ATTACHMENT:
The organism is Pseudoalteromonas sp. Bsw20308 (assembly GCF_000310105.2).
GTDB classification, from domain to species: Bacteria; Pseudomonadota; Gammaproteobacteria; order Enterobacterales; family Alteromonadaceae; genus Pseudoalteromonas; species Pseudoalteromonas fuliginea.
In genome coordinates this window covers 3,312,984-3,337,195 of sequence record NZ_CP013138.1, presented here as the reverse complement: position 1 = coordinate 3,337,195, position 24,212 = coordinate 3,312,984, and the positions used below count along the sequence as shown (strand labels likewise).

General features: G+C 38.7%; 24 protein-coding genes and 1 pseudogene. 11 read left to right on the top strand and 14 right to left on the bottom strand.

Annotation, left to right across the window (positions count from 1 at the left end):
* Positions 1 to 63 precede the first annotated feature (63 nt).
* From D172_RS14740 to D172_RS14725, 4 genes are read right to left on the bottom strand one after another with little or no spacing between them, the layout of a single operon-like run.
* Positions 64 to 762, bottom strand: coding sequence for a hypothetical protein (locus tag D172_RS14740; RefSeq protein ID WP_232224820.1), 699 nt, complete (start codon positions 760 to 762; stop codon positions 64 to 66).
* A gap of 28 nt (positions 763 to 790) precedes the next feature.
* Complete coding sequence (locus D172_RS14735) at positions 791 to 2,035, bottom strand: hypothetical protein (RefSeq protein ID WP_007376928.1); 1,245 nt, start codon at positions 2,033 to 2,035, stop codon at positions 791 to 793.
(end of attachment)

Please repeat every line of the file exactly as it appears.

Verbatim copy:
The organism is Pseudoalteromonas sp. Bsw20308 (assembly GCF_000310105.2).
GTDB classification, from domain to species: Bacteria; Pseudomonadota; Gammaproteobacteria; order Enterobacterales; family Alteromonadaceae; genus Pseudoalteromonas; species Pseudoalteromonas fuliginea.
In genome coordinates this window covers 3,312,984-3,337,195 of sequence record NZ_CP013138.1, presented here as the reverse complement: position 1 = coordinate 3,337,195, position 24,212 = coordinate 3,312,984, and the positions used below count along the sequence as shown (strand labels likewise).

General features: G+C 38.7%; 24 protein-coding genes and 1 pseudogene. 11 read left to right on the top strand and 14 right to left on the bottom strand.

Annotation, left to right across the window (positions count from 1 at the left end):
* Positions 1 to 63 precede the first annotated feature (63 nt).
* From D172_RS14740 to D172_RS14725, 4 genes are read right to left on the bottom strand one after another with little or no spacing between them, the layout of a single operon-like run.
* Positions 64 to 762, bottom strand: coding sequence for a hypothetical protein (locus tag D172_RS14740; RefSeq protein ID WP_232224820.1), 699 nt, complete (start codon positions 760 to 762; stop codon positions 64 to 66).
* A gap of 28 nt (positions 763 to 790) precedes the next feature.
* Complete coding sequence (locus D172_RS14735) at positions 791 to 2,035, bottom strand: hypothetical protein (RefSeq protein ID WP_007376928.1); 1,245 nt, start codon at positions 2,033 to 2,035, stop codon at positions 791 to 793.